Hyundai Motor Group is betting heavily on the world’s lightest gas – with sales of its new hydrogen fuel-cell vehicle set to begin in the U.S. early next year.
Find out more about Hyundai’s U.S. hydrogen fuel cell venture.
Hyundai is already selling the iX35 hydrogen car in Europe and prepping the little crossover for the American market.
Hyundai is betting heavily on the world’s lightest gas – with U.S. sales of its new hydrogen fuel-cell vehicle set to begin in the U.S. early next year.
Sometimes described as “refillable batteries,” fuel cells produce nothing but water vapor in their exhaust and are one of only a handful of ways to meet the stringent zero-emission vehicle, or ZEV, requirements set for California and other parts of the world. But hydrogen power has its own drawbacks, including the lack of a refueling infrastructure that experts warn could take years – and cost billions of dollars – to overcome.
“We are studying the market to see which will work better,” Moon-Sik Kwan, president of Hyundai Motor Group’s R&D Division, tells TheDetroitBureau.com, noting that while Hyundai is focusing on hydrogen, its South Korean partner Kia is preparing a battery-electric version of its little Soul crossover.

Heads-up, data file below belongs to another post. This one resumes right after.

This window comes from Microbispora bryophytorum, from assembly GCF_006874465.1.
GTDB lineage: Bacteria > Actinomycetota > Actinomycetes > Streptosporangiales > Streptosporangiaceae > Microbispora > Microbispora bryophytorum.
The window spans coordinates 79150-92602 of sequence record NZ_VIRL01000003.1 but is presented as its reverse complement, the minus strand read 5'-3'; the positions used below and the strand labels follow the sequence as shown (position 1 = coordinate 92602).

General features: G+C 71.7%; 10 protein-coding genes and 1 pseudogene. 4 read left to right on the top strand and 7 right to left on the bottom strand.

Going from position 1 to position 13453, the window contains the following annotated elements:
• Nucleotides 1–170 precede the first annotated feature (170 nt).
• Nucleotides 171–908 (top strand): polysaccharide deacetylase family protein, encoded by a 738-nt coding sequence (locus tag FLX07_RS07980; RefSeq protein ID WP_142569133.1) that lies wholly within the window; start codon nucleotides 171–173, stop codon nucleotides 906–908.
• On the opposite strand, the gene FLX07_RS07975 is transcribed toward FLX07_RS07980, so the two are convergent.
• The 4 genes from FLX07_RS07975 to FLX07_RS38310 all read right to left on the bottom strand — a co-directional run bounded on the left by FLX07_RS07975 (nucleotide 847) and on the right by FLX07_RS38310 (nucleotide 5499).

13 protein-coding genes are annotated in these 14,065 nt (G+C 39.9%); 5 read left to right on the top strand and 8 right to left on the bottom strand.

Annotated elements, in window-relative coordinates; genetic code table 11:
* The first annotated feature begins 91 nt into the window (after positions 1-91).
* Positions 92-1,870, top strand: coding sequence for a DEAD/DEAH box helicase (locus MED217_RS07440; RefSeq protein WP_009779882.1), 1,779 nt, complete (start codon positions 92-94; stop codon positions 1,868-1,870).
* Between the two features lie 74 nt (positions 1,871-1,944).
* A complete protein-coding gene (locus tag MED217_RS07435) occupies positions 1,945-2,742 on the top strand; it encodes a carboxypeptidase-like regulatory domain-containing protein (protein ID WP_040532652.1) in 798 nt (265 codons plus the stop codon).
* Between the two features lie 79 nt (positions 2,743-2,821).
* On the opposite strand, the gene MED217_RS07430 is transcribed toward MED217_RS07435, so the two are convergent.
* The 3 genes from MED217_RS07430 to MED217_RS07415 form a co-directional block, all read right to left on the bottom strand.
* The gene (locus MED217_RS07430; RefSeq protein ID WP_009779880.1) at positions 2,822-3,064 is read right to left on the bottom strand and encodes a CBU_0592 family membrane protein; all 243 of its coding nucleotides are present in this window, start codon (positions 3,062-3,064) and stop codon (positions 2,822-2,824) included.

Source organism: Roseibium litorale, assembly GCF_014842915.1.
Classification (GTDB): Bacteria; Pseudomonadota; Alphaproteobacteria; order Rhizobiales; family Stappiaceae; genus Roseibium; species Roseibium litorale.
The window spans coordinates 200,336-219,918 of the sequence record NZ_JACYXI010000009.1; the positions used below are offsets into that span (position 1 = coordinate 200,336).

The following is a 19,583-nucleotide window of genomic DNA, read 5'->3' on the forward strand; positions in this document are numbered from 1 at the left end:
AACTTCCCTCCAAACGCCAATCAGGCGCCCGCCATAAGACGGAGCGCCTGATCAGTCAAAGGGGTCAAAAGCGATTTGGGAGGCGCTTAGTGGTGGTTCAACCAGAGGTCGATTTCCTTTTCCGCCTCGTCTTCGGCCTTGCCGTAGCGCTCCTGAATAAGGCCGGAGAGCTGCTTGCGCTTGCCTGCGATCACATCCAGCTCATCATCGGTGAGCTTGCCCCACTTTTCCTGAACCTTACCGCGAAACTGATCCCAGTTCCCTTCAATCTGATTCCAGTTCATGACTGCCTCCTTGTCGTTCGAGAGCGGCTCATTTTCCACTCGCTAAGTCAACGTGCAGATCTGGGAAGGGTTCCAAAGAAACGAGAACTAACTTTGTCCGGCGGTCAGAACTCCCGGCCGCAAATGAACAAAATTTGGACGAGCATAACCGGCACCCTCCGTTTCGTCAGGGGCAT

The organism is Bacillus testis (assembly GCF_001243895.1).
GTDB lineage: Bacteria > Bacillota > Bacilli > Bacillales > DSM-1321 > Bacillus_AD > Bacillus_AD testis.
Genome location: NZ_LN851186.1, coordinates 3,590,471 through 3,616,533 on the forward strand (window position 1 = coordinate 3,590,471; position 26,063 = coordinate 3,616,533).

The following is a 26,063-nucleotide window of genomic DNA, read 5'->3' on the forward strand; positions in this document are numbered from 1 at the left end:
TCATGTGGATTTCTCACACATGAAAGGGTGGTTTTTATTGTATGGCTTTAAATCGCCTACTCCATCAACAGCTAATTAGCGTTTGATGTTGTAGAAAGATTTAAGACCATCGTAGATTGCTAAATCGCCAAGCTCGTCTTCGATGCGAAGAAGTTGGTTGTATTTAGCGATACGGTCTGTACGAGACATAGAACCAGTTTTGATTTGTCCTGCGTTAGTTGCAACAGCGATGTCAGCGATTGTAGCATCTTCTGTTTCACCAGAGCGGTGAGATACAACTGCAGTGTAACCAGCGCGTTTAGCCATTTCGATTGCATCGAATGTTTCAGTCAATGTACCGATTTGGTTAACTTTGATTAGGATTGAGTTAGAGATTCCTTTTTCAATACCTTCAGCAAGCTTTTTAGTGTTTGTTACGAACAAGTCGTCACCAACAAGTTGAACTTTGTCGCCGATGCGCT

Hydrogen fuel cells have been around since the mid-1900s, though they were little more than a scientific curiosity until the Apollo space program, when they were tapped to provide power on the moon mission capsules. Fuel cells gained proponents within the auto industry during the 1990s, only to see the spotlight shift to battery power in the new millennium. But now, as the range and cost limits of lithium-ion technology becomes increasingly apparent, fuel cells have again gained a following.
Toyota has promised to put a fuel cell vehicle into limited production by 2015, Honda following up soon after with a replacement for its earlier FC-X Clarity model. General Motors and others could begin production of their own hydrogen cars later in the decade.